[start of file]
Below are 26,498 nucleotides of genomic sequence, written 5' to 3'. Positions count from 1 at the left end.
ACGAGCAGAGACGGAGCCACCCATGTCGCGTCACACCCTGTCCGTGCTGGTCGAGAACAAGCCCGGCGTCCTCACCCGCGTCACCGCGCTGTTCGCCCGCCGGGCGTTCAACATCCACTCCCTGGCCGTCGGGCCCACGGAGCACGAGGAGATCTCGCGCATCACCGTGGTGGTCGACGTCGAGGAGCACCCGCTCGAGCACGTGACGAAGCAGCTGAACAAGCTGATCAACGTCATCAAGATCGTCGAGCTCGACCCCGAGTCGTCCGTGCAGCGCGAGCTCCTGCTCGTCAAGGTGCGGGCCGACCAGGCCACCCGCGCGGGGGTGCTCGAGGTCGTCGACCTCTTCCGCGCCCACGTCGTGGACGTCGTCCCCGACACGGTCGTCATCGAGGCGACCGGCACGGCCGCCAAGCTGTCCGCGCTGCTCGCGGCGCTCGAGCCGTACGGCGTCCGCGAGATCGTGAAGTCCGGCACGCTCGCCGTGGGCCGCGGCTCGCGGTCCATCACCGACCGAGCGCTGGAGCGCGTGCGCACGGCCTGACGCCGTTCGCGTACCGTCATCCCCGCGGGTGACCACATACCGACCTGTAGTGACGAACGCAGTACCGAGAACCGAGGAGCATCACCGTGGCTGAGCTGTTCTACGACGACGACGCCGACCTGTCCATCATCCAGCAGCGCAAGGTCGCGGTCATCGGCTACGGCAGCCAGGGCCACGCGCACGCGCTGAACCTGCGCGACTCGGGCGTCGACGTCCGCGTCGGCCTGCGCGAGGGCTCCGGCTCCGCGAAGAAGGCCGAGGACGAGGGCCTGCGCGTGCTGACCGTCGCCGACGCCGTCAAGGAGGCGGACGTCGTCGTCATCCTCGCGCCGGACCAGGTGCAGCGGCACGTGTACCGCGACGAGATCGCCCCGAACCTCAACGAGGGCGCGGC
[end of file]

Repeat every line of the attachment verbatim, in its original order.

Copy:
Below are 26,498 nucleotides of genomic sequence, written 5' to 3'. Positions count from 1 at the left end.
ACGAGCAGAGACGGAGCCACCCATGTCGCGTCACACCCTGTCCGTGCTGGTCGAGAACAAGCCCGGCGTCCTCACCCGCGTCACCGCGCTGTTCGCCCGCCGGGCGTTCAACATCCACTCCCTGGCCGTCGGGCCCACGGAGCACGAGGAGATCTCGCGCATCACCGTGGTGGTCGACGTCGAGGAGCACCCGCTCGAGCACGTGACGAAGCAGCTGAACAAGCTGATCAACGTCATCAAGATCGTCGAGCTCGACCCCGAGTCGTCCGTGCAGCGCGAGCTCCTGCTCGTCAAGGTGCGGGCCGACCAGGCCACCCGCGCGGGGGTGCTCGAGGTCGTCGACCTCTTCCGCGCCCACGTCGTGGACGTCGTCCCCGACACGGTCGTCATCGAGGCGACCGGCACGGCCGCCAAGCTGTCCGCGCTGCTCGCGGCGCTCGAGCCGTACGGCGTCCGCGAGATCGTGAAGTCCGGCACGCTCGCCGTGGGCCGCGGCTCGCGGTCCATCACCGACCGAGCGCTGGAGCGCGTGCGCACGGCCTGACGCCGTTCGCGTACCGTCATCCCCGCGGGTGACCACATACCGACCTGTAGTGACGAACGCAGTACCGAGAACCGAGGAGCATCACCGTGGCTGAGCTGTTCTACGACGACGACGCCGACCTGTCCATCATCCAGCAGCGCAAGGTCGCGGTCATCGGCTACGGCAGCCAGGGCCACGCGCACGCGCTGAACCTGCGCGACTCGGGCGTCGACGTCCGCGTCGGCCTGCGCGAGGGCTCCGGCTCCGCGAAGAAGGCCGAGGACGAGGGCCTGCGCGTGCTGACCGTCGCCGACGCCGTCAAGGAGGCGGACGTCGTCGTCATCCTCGCGCCGGACCAGGTGCAGCGGCACGTGTACCGCGACGAGATCGCCCCGAACCTCAACGAGGGCGCGGC